Army reserve chief condemns Iraq prison abuse

The chief of the US Army Reserve said he has ordered a study of whether reservists are sufficiently trained in ethical conduct and how to treat prisoners following the release of photographs allegedly showing Iraqi PoWs being abused by US soldiers.

The chief of the US Army Reserve said he has ordered a study of whether reservists are sufficiently trained in ethical conduct and how to treat prisoners following the release of photographs allegedly showing Iraqi PoWs being abused by US soldiers.

Following a meeting yesterday with families of the reserve unit at the centre of the investigation, Lieutenant General James Helmly said photographs of naked inmates forced to assume humiliating positions beside grinning military police reservists “go against the grain of everything America’s Army stands for”.

General Helmly, commander of 1.1 million reservists, said that if the allegations against six reservists are true, “it undermines our values of respect, dignity and honour, and we hold those values deeply”.

The reservists, members of the 372nd Military Police Company, have been charged with crimes including dereliction of duty, cruelty, assault and indecent acts.

Their boss, Brigadier General Janis Karpinski, commander of the 800th Military Police Brigade, and at least seven others have been suspended from their duties at the Abu Ghraib prison near Baghdad, according to the US military.

The New Yorker magazine obtained an Army report that said Iraqi detainees at the prison were subject to “sadistic, blatant and wanton criminal abuses”.

Some of the family members said after the closed meeting with Gen Helmly that they worried about their loved ones’ safety because the outrage that the pictures, aired on the CBS television programme 60 Minutes II, have provoked in the Arab world.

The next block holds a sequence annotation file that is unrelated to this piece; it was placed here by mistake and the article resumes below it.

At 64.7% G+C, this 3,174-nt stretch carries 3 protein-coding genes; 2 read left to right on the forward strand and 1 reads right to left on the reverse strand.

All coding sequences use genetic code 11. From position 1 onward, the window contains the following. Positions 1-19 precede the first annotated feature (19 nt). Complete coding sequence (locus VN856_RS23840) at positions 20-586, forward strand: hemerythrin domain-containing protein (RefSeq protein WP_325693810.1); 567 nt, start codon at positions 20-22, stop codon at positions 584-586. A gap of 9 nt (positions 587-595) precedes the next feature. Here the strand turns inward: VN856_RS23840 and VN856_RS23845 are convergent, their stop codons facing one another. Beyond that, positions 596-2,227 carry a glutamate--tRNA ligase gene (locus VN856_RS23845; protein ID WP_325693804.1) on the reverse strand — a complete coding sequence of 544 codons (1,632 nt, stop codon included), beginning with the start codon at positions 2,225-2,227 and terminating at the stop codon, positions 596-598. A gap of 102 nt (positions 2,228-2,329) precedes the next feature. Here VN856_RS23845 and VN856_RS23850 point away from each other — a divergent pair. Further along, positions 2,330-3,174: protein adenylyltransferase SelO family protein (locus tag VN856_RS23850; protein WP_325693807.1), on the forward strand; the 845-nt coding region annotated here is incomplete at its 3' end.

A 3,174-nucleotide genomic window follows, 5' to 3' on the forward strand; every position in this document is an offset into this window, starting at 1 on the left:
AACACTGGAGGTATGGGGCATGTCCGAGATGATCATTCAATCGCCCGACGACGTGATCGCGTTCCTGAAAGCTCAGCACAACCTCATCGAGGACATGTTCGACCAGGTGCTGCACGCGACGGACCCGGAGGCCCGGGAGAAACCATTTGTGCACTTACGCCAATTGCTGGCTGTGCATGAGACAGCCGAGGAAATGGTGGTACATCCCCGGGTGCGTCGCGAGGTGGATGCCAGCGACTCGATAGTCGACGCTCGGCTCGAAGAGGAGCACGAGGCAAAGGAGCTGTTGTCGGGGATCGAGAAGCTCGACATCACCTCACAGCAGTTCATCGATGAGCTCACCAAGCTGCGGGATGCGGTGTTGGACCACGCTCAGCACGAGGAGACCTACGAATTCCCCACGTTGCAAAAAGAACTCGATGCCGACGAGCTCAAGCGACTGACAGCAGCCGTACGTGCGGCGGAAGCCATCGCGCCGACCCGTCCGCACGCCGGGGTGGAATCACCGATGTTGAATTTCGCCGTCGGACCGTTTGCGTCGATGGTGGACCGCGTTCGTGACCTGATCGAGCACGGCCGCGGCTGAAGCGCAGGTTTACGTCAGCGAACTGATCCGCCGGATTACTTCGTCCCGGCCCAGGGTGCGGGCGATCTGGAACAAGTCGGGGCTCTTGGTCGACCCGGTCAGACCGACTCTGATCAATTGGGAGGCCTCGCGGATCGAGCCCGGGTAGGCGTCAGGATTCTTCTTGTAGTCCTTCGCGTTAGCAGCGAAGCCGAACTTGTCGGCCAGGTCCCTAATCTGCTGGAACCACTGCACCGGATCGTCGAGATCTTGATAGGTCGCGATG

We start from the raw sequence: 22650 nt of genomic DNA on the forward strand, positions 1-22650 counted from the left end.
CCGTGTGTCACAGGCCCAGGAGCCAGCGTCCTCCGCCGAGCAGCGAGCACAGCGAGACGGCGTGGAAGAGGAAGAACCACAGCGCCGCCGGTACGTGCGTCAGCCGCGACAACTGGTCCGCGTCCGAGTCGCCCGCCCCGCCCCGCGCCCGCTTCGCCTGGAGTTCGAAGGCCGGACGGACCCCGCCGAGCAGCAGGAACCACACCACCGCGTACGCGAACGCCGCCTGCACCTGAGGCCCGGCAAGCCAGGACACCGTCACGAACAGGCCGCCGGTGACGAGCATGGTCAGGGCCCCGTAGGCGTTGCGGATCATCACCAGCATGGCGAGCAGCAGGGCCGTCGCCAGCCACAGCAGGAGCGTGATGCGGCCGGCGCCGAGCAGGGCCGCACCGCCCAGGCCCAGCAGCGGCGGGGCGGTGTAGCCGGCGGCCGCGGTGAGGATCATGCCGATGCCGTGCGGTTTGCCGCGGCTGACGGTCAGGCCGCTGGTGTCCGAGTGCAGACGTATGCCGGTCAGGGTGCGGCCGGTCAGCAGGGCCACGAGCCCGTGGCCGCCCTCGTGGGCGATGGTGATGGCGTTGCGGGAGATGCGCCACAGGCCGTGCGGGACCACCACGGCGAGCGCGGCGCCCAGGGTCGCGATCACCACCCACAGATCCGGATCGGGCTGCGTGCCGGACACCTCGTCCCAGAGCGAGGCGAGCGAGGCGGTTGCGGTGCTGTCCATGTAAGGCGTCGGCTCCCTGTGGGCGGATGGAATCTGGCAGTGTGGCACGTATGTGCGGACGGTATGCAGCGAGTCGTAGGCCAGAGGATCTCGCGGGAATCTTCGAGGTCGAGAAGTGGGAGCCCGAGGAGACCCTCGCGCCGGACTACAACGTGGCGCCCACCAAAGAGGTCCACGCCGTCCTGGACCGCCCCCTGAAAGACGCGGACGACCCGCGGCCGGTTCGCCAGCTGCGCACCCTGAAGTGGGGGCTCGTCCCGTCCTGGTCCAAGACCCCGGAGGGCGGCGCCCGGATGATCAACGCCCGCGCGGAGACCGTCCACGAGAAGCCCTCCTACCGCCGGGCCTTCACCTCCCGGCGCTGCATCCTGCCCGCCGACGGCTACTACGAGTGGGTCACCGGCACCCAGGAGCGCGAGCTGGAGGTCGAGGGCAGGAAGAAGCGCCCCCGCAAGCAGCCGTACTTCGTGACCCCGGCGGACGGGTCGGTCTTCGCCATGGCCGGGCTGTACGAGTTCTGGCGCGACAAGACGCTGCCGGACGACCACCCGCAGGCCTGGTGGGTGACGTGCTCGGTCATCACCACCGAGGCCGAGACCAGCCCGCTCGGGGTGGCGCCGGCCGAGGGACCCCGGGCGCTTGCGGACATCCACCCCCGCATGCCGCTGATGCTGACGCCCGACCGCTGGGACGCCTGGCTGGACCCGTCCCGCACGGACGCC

“We were notified that the same pictures that were used on 60 Minutes now are being displayed on all Iraqi television programmes, which probably puts our soldiers at greater risk,” said Lora Maddas, whose cousin, Russell Gibbs, is a unit member but was not charged.

Jennifer Bird, 23, said her husband, Specialist Rodney Bird, told her about the investigation months ago. He is not among those charged.

“I think it’s awful,” she said. “I think it makes them all look bad.”

Army Reserve spokesman Al Schilf said questions from the approximately 90 family members at the meeting mainly concerned the unit’s extended deployment through early September. Around 130 soldiers in the unit had already left Iraq and were preparing to return home last month when their active duty was extended.

Earlier yesterday, the father of one accused reservist, Staff Sergeant Ivan “Chip” Frederick, told NBC’s Today show that he did not believe the allegations.

“None of the photos that I’ve seen has shown my son abusing anybody, which I don’t think he ever would,” said Ivan “Red” Frederick.

President George Bush has condemned the mistreatment, saying he shared “a deep disgust that those prisoners were treated the way they were treated.”

Meanwhile, photographs of British soldiers apparently beating an Iraqi prisoner have been condemned by British Prime Minister Tony Blair as “completely and utterly unacceptable”.

The shocking pictures, published in the Daily Mirror, appeared to show UK troops beating the hooded man, pointing a gun at his head and urinating on him.

Mr Blair insisted that any misconduct by British troops was “exceptional” and should not detract from the good work being done by UK personnel in the south of Iraq.

The Ministry of Defence confirmed that the photographs involving UK soldiers had been passed on to the Royal Military Police’s Special Investigations Branch so they can begin an inquiry.

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